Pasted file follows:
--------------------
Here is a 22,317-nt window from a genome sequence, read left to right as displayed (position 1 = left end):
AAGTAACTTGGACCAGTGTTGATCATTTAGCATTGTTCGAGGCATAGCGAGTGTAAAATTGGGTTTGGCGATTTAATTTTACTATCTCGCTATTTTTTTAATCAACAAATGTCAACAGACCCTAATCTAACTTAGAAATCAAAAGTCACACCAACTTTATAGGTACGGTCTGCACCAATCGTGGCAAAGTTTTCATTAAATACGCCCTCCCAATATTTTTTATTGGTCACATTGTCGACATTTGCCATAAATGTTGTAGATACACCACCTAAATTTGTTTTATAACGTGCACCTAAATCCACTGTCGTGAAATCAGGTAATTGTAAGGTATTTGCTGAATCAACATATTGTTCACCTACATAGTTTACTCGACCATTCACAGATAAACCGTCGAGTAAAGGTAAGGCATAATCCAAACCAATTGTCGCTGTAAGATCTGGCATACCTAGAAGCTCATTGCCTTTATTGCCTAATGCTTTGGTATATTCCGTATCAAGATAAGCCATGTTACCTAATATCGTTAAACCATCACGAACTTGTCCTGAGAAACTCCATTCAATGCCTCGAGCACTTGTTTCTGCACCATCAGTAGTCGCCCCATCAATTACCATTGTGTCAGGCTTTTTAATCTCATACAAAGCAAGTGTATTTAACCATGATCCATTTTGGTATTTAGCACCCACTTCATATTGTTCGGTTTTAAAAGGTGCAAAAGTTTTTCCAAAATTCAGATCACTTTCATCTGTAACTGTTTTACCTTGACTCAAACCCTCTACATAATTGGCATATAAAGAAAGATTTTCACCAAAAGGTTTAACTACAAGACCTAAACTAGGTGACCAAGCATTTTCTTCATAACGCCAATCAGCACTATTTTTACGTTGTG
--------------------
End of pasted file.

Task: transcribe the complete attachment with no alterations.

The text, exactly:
Here is a 22,317-nt window from a genome sequence, read left to right as displayed (position 1 = left end):
AAGTAACTTGGACCAGTGTTGATCATTTAGCATTGTTCGAGGCATAGCGAGTGTAAAATTGGGTTTGGCGATTTAATTTTACTATCTCGCTATTTTTTTAATCAACAAATGTCAACAGACCCTAATCTAACTTAGAAATCAAAAGTCACACCAACTTTATAGGTACGGTCTGCACCAATCGTGGCAAAGTTTTCATTAAATACGCCCTCCCAATATTTTTTATTGGTCACATTGTCGACATTTGCCATAAATGTTGTAGATACACCACCTAAATTTGTTTTATAACGTGCACCTAAATCCACTGTCGTGAAATCAGGTAATTGTAAGGTATTTGCTGAATCAACATATTGTTCACCTACATAGTTTACTCGACCATTCACAGATAAACCGTCGAGTAAAGGTAAGGCATAATCCAAACCAATTGTCGCTGTAAGATCTGGCATACCTAGAAGCTCATTGCCTTTATTGCCTAATGCTTTGGTATATTCCGTATCAAGATAAGCCATGTTACCTAATATCGTTAAACCATCACGAACTTGTCCTGAGAAACTCCATTCAATGCCTCGAGCACTTGTTTCTGCACCATCAGTAGTCGCCCCATCAATTACCATTGTGTCAGGCTTTTTAATCTCATACAAAGCAAGTGTATTTAACCATGATCCATTTTGGTATTTAGCACCCACTTCATATTGTTCGGTTTTAAAAGGTGCAAAAGTTTTTCCAAAATTCAGATCACTTTCATCTGTAACTGTTTTACCTTGACTCAAACCCTCTACATAATTGGCATATAAAGAAAGATTTTCACCAAAAGGTTTAACTACAAGACCTAAACTAGGTGACCAAGCATTTTCTTCATAACGCCAATCAGCACTATTTTTACGTTGTG